New Research Shows Twenty-Fold Increase In Gender Dysphoria Since 2007

Study findings indicate a 2100% increase in cases of gender dysphoria over the past decade.

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Research presented at the 28th Annual St John of God Research Study Day found that there has been a rapid increase in the prevalence of people presenting with gender dysphoria. Further research also indicated that up to 50% of teenagers with mental illnesses receive no care after turning 18.

Professor Donal O’Shea, the consultant endocrinologist at St Columcille’s Hospital in Loughlinstown found that 210 people presented with gender dysphoria at the hospital last year, compared to 10 patients in 2007. This indicates a 2100% increase over the decade.

Speaking on the findings, Professor O’Shea said:

“We see the most positive outcomes for patients experiencing gender dysphoria when a holistic and better-paced transition journey is taken, with family support. I have observed patients who transitioned hastily, ultimately regretting the decision after irreversible treatment has taken place. The new national gender service has been established to address the rising prevalence of gender dysphoria and to ensure that those individuals who require the service receive the best possible holistic care.”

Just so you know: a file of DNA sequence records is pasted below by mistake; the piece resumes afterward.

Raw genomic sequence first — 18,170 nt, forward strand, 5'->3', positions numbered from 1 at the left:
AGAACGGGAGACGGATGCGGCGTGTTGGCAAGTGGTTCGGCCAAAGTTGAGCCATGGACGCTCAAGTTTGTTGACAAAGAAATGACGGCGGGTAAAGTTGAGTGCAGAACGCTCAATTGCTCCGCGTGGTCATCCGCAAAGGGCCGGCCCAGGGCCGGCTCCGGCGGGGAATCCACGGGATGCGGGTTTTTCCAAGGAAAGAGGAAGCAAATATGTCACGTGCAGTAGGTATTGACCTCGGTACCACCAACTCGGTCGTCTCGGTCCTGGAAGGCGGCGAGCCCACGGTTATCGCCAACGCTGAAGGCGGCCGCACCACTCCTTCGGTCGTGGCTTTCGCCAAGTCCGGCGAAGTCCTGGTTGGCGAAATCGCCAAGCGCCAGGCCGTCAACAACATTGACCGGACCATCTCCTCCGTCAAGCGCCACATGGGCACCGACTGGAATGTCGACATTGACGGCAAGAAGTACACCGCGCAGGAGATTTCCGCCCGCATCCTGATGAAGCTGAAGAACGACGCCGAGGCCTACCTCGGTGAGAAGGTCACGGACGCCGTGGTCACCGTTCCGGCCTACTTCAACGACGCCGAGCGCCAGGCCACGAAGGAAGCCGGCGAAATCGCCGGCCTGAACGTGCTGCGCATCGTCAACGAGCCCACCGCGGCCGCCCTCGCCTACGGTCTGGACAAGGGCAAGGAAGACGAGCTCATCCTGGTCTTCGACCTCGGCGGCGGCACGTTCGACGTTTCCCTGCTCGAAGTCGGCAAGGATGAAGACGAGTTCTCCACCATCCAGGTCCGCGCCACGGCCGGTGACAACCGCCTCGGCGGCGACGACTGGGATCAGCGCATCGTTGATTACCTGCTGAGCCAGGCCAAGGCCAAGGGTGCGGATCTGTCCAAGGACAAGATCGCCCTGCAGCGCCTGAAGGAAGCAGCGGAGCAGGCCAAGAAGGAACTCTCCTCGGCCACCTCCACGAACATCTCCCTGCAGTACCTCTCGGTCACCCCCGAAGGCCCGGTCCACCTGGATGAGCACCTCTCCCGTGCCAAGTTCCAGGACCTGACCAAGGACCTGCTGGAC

Hugh Lane

Additional research unveiled today demonstrated that almost half of teenagers experiencing mental illness are not being referred for psychiatric care when they reach 18. This includes teenagers with a broad range of mental illnesses including suicide ideation, eating disorders, depression and ADHD.

On these findings, Professor Fiona McNicholas, the consultant child and adolescent psychiatrist at St John of God spoke about the need to address the failure to provide mental health services for teenagers once they reach adulthood:

Mental health disorders are established early in childhood and for many persist into adulthood. The interim results of the study highlight that by not transitioning adolescents with established mental illness to an appropriate mental health service, we are leaving vulnerable teenagers without the support and medical care required. Without treatment, progress and recovery is hampered.”

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BeLonG To offer a number of mental health services to LGBT+ people. Full details are available here.

If you need urgent support, you can contact any one of the support services below.

The National LGBT Helpline: Confidential listening and support services. Monday-Friday, 7am-9pm. Call: 1890 929 539.

Samaritans: Confidential, non-judgemental support, 24 hours a day. Call: 116 123.

Pieta House: Specialised treatments to clients who self-harm, suffer from suicidal thoughts, or have made suicide attempts. Call: 1800 247 247.


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